A Home for Ten
In this small space, Selina Norris and Thornton Gray made a home and raised two boys and six girls while enslaved. According to family tradition, they were married in Arlington House’s family parlor, the same room where Robert E. Lee and Mary Custis wed. The Gray daughters worked in the mansion along with their mother. The children slept in the loft where there was not enough room to stand up straight. Selina Gray worked in the mansion as the head housekeeper and personal assistant to both Mary Fitzhugh Custis and Mary Custis Lee. Thornton Gray cared for the Lees’ horses. During the Civil War, he cut doorways into the smokehouse and end room, turning the whole building into a residence for his family.
Fancier Clothes and Shoes
The Grays and other families who worked in the mansion may have had access to better clothing than most enslaved African Americans who lived at Arlington Plantation.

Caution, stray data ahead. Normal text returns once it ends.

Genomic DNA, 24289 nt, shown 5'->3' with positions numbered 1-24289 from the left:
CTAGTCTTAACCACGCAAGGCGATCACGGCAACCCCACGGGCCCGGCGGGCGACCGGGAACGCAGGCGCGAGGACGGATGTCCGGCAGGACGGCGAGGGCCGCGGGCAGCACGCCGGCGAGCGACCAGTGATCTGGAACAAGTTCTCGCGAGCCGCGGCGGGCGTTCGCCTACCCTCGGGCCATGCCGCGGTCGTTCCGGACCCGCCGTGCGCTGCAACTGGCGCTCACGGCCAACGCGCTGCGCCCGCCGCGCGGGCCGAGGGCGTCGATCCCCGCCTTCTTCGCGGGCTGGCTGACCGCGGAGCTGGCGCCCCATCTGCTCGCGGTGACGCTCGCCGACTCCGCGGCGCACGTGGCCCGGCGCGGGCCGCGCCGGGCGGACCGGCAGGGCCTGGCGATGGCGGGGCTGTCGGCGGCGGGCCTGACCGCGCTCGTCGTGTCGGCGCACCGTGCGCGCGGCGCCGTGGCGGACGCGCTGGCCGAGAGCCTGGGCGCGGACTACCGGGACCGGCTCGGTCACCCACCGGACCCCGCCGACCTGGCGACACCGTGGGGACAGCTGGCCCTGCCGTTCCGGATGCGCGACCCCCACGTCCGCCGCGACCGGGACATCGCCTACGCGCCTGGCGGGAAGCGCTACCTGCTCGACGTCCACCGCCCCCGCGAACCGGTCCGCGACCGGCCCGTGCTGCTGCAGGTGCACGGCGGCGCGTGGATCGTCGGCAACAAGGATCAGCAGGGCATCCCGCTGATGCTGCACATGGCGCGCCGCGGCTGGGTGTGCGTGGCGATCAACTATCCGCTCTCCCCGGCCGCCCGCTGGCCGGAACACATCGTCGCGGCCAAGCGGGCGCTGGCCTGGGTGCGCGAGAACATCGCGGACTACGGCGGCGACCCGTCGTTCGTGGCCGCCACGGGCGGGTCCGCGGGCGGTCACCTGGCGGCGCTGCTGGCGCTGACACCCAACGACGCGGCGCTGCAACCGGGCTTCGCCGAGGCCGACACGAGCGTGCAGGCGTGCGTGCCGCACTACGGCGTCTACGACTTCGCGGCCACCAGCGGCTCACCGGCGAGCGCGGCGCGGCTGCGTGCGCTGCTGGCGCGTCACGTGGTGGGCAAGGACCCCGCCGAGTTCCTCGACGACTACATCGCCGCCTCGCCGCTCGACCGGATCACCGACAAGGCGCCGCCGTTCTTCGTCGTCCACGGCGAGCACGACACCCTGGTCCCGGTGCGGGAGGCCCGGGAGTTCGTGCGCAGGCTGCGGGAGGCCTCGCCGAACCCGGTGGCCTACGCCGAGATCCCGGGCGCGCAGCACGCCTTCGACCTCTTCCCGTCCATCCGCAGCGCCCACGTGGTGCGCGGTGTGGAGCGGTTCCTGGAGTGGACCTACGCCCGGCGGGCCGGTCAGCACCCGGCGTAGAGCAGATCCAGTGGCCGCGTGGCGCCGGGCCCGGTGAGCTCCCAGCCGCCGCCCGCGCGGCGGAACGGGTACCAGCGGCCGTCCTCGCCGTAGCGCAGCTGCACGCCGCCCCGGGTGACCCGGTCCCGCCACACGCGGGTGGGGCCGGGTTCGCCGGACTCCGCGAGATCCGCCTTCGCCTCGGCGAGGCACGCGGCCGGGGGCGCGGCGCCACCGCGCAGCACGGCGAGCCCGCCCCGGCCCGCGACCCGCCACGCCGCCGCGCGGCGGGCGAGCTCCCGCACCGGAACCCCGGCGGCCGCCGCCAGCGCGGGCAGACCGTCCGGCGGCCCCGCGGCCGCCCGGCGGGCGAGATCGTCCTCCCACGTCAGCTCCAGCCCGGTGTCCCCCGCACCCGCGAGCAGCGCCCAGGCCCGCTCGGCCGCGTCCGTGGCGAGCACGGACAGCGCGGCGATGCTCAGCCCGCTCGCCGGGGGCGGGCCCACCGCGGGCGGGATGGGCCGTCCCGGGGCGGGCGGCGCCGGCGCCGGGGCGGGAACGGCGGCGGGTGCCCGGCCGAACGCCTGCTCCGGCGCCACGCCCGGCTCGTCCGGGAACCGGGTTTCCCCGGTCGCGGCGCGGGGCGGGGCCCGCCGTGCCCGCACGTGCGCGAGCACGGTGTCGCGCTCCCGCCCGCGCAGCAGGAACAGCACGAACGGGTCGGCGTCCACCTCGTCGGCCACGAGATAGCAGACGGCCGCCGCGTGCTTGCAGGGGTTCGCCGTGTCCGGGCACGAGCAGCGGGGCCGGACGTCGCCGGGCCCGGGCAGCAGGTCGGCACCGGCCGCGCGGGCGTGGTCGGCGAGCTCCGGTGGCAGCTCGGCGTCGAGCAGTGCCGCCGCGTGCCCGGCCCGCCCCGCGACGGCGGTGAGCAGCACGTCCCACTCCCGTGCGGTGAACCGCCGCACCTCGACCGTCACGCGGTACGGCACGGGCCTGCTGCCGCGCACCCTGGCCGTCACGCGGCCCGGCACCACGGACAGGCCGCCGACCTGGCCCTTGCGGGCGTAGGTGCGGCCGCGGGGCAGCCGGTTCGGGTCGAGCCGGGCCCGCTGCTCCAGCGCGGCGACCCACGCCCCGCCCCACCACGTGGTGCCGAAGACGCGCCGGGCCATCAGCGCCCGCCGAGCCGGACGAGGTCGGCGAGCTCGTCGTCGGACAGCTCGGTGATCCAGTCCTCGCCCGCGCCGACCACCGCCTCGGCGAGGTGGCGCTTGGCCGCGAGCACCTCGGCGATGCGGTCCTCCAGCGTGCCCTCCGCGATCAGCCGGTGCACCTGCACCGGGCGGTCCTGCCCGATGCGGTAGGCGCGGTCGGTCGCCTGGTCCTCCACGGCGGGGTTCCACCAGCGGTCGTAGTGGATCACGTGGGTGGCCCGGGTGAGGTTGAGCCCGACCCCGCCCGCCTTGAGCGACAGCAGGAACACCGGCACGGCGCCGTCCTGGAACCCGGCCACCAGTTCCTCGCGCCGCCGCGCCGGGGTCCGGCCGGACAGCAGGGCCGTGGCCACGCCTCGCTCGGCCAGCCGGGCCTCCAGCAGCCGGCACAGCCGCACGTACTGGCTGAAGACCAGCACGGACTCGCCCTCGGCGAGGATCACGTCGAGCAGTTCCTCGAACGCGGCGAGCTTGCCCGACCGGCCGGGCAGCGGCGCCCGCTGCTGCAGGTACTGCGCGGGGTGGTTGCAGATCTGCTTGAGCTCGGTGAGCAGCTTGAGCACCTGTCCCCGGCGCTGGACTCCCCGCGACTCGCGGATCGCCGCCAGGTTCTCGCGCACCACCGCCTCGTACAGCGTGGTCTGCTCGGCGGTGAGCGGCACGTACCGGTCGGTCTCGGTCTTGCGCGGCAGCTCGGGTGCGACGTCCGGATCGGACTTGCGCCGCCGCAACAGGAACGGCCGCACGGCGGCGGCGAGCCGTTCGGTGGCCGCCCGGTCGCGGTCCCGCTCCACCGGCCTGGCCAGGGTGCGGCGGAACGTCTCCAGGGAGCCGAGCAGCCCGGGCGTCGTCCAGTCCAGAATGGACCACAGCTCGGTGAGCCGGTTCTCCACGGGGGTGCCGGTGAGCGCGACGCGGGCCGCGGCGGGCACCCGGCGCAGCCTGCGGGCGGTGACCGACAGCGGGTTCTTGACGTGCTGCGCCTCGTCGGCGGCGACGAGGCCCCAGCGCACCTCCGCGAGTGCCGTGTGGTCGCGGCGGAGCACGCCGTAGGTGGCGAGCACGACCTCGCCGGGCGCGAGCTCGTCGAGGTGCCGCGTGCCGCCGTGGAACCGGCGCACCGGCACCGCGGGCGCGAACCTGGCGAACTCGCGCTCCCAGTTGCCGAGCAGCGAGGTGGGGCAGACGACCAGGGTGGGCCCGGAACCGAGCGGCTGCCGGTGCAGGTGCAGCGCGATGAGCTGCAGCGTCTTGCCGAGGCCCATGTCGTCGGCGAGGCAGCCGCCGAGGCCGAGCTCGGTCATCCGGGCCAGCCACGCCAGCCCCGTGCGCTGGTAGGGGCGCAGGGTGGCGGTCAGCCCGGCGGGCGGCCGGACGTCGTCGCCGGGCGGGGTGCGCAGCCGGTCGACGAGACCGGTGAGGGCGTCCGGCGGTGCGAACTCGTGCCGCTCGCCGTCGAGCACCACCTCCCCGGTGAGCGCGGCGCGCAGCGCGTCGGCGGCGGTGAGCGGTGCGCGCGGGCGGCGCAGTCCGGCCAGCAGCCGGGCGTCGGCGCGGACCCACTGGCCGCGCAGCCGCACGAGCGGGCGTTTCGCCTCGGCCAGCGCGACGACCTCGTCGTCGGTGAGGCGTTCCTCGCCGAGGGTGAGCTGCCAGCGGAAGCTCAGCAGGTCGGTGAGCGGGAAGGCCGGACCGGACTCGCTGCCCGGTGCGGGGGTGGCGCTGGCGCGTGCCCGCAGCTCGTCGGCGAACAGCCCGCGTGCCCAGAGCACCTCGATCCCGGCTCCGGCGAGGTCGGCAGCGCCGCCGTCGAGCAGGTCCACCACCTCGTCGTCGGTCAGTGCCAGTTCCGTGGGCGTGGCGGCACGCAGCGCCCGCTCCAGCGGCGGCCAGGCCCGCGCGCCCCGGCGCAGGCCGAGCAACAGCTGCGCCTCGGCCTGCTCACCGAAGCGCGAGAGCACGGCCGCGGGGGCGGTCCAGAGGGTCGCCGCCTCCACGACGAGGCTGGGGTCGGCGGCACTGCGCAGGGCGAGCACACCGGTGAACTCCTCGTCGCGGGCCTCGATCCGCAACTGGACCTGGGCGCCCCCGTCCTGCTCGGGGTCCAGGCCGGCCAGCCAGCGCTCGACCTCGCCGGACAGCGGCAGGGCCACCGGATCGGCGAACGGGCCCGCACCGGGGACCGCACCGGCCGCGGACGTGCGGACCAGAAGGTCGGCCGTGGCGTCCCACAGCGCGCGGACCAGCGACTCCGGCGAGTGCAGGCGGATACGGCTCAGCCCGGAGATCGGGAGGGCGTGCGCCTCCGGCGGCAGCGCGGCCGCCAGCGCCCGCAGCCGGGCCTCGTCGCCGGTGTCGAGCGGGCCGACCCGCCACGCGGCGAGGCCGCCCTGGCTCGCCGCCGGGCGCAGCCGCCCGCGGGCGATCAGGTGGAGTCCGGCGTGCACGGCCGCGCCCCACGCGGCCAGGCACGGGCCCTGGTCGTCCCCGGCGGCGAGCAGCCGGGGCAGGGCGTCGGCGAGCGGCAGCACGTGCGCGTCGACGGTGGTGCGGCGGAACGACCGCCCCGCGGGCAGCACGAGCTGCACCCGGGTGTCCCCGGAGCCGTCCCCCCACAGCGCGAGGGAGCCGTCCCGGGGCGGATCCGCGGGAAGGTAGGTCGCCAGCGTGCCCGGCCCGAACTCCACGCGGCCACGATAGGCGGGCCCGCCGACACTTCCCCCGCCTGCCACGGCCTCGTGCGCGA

The children often did the cooking. They placed all the ingredients into a single pot which simmered over the fireall day while the parents worked.
Enslaved children worked from a young age and could play with toys in their limited free time. During excavations of the slave quarters, archeologists found a piece of a porcelain doll.
The Key to the Cellar
As Union troops took over Arlington, Selina Gray protected the estate’s treasures. When the Lees fled Arlington House in 1861, they hid many of the house’s precious George Washington objects in the cellar. Mary Lee entrusted the cellar key to Selina Gray, the family’s enslaved housekeeper. When Mrs. Gray saw that federal soldiers had broken into the cellar, she approached Union General Irvin McDowell and gave the key to him. We do not know why Mrs. Gray made this choice. Perhaps she wished to preserve the valuable items. Maybe she worried how the Lees would react if they returned. Whatever her reasons, her actions saved many priceless objects.
“...she had been entrusted by her mistress with the key of one of the cellar rooms, and that some time back this room had been broken into and was now open… she wished to be relieved of the responsibility of having the key.”–General Irvin McDowell